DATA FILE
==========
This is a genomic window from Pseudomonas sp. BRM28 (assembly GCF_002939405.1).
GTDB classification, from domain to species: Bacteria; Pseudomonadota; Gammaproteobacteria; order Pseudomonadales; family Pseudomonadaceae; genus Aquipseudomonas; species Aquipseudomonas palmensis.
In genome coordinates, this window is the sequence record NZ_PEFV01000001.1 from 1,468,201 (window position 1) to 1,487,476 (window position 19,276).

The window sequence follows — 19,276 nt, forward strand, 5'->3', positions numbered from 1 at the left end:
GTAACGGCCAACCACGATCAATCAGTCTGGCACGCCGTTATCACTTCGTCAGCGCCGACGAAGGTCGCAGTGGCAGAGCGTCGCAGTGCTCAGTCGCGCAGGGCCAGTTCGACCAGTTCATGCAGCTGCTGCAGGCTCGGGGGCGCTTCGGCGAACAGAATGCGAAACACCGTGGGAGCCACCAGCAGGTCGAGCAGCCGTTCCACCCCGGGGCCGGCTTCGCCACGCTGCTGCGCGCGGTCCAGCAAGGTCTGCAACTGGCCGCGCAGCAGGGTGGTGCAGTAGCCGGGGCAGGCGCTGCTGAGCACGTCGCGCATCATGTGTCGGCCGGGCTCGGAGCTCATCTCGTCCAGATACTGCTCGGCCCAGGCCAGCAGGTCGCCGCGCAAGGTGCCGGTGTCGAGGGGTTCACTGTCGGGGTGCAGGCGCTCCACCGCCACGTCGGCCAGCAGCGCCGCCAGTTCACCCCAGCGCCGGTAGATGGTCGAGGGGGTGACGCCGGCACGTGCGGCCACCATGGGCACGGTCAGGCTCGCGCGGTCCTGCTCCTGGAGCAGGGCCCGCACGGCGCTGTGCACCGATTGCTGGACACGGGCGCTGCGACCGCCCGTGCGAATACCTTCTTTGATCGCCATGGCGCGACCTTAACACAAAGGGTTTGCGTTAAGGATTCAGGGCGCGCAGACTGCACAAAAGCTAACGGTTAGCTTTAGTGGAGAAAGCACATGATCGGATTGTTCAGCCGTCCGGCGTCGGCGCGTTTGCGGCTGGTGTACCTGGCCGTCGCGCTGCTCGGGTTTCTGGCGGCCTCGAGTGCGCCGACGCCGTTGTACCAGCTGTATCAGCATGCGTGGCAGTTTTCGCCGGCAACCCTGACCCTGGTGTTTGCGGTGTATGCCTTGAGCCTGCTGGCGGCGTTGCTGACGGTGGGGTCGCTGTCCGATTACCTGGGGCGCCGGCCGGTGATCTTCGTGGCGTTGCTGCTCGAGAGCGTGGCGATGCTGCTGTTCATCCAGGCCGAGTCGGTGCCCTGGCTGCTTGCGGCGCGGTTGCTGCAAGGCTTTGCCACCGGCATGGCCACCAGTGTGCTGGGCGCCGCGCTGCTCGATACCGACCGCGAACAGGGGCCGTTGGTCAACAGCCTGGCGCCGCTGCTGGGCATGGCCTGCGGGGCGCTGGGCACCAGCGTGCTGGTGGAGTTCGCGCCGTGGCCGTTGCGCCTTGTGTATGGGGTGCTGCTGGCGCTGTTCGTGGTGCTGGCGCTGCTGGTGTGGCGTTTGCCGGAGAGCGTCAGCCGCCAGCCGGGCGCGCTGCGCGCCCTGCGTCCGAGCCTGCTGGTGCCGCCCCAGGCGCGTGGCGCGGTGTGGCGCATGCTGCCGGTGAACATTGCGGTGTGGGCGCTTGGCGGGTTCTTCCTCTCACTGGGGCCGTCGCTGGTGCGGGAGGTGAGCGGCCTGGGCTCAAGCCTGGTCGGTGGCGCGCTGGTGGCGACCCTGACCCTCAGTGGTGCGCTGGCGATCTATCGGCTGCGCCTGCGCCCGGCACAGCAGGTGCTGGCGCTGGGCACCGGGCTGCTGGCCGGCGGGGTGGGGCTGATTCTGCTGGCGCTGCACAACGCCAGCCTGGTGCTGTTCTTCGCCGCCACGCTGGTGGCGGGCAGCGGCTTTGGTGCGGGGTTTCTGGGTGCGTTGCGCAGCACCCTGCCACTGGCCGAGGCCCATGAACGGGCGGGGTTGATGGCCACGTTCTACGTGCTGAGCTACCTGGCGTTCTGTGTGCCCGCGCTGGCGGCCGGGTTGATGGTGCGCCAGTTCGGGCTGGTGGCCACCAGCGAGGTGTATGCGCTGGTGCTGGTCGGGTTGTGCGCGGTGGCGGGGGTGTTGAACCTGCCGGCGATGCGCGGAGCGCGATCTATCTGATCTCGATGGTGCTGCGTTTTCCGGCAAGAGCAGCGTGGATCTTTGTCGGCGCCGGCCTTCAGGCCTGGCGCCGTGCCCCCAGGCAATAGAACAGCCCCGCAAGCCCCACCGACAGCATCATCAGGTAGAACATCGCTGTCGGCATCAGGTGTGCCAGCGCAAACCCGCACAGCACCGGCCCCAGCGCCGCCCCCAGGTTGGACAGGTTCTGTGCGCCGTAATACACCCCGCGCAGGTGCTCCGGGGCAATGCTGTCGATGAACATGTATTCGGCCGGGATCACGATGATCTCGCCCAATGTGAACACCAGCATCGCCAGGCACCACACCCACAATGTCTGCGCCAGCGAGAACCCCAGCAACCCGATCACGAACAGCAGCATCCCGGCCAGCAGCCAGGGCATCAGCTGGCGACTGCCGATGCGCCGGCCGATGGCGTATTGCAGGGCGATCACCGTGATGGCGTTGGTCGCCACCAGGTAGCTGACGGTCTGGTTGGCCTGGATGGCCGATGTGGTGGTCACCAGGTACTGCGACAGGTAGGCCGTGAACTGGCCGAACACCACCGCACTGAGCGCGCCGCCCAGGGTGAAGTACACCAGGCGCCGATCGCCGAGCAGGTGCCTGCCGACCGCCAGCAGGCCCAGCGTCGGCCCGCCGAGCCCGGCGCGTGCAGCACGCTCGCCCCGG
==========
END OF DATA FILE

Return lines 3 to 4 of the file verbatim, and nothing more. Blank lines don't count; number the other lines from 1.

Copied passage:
In genome coordinates, this window is the sequence record NZ_PEFV01000001.1 from 1,468,201 (window position 1) to 1,487,476 (window position 19,276).

The window sequence follows — 19,276 nt, forward strand, 5'->3', positions numbered from 1 at the left end: